Highlands Blog

4 Things to Remember When You are Worried About a Friend

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Posted in Highlands Blog under Relationships, Repentance & Forgiveness tagged in:

Woman worried about her friend going another direction.

What do you do when someone you love heads in a worrisome direction? You thought your compasses were aligned and you were both heading toward the same destination, but something happened. Though the difference was imperceptible at first, it now seems each day finds you further apart. You realize you no longer understand how or why they are charting a course in their current direction and it gets you wondering if the problem is really you or if it’s really them or if it is just a really big misunderstanding.

Our relationship perspective is usually blurred by personal inconsistencies. We have a tendency to tolerate sin in our own lives with a vague annoyance at how we keep doing the things we know we shouldn’t do, and keep not doing the things we know we should do. This kind of tolerance crumbles like week old gluten-free bread when we turn our observation to errant behavior in the lives of our friends. They are Christians, after all, and Christians aren’t supposed to act that way, especially not when it hurts us or someone we love. Can they not see what they are doing? It’s so obvious. Maybe they aren’t even Christians after all, maybe they are just pretending. Whoa! We board a non-stop flight from point A to point Z pretty quickly don’t we?

Sometimes we do cross paths with pretenders, but we shouldn’t assume this is the case too easily since we know that all Christians continue to struggle with sin in this life. We wish we could read hearts, ascertain precise levels of repentance, and peer into the Lamb’s Book to discern the eternal status of souls, so we can know how to treat people. Instead we find that it is difficult to know how to act and what our responsibilities are when emotions are running high.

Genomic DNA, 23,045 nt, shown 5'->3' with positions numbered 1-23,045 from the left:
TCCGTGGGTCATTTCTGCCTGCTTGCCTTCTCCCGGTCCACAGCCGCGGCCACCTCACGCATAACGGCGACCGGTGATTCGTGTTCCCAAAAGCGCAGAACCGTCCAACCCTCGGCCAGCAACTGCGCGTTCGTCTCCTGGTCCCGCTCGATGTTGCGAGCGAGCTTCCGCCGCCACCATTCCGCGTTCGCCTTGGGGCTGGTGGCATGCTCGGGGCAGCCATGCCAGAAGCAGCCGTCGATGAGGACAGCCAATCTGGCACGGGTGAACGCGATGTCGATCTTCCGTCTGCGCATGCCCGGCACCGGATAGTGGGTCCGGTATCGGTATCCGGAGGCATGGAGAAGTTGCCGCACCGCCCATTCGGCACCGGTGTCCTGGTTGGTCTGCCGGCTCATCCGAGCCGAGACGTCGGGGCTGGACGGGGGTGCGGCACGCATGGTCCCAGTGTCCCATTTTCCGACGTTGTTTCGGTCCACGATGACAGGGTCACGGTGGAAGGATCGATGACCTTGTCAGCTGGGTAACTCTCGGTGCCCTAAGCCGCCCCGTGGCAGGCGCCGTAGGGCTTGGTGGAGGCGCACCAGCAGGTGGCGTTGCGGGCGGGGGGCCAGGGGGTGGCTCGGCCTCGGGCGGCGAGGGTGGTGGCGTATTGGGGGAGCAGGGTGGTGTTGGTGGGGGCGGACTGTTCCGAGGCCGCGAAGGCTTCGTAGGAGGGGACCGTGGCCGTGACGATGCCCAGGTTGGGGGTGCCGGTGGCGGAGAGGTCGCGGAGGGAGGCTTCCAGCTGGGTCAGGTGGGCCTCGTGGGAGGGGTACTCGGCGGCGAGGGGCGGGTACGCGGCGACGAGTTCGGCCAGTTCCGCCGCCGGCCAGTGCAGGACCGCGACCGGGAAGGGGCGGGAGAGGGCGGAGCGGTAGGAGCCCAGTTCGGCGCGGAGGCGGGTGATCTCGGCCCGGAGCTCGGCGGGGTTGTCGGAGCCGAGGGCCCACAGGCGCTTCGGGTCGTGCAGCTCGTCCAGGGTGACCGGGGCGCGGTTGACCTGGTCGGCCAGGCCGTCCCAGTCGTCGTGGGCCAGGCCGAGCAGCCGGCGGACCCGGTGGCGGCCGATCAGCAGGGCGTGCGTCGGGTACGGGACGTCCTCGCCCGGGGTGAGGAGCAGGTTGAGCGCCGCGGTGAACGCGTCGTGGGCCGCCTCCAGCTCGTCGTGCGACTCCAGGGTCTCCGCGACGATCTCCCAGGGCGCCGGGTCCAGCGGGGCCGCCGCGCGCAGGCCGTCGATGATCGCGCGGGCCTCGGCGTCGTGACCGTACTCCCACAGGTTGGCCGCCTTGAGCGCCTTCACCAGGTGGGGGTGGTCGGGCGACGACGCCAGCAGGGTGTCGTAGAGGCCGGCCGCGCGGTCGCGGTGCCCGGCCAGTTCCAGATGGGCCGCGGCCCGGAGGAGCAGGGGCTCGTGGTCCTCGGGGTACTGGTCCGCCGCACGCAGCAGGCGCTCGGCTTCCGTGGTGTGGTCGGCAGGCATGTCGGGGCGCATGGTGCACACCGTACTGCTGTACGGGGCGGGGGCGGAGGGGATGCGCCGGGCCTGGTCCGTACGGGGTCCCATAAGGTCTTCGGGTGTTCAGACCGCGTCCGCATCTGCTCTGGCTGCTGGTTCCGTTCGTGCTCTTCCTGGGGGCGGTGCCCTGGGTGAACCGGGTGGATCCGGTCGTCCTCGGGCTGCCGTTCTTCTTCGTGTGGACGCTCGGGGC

There are some things we can do to that are likely to help our discernment when we are worried about our friends:

1. Evaluate behavior based on the Bible. Trying to evaluate how well someone is doing spiritually based on feelings, gossip, or the latest psychology fad won’t give us biblical answers. Comparing the fruit of our lives to the Word of God is a much better place to start. If the actions of a friend are seriously out of line with biblical commands, then concern is warranted, and maybe it is time to gather up the courage to speak, giving warning of the dangerous path ahead.

2. There is wisdom in counsel, ask for it. I hate to break it to you if you haven’t figured it out yet, but you don’t know everything. This is where godly friends and counselors are helpful. As Proverbs says, “Without counsel plans fail, but with many advisers they succeed” (Proverbs 15:22). If you don’t have people in your life to whom you are willing to go for advice, who will help you apply biblical wisdom to your situation, then find some quickly. Get outside your peer group and be deliberate about pursuing friendships with older wiser Christians. Don’t try to figure it all out alone. Seek advice from your pastor or elders, God has given them the responsibility to care for you.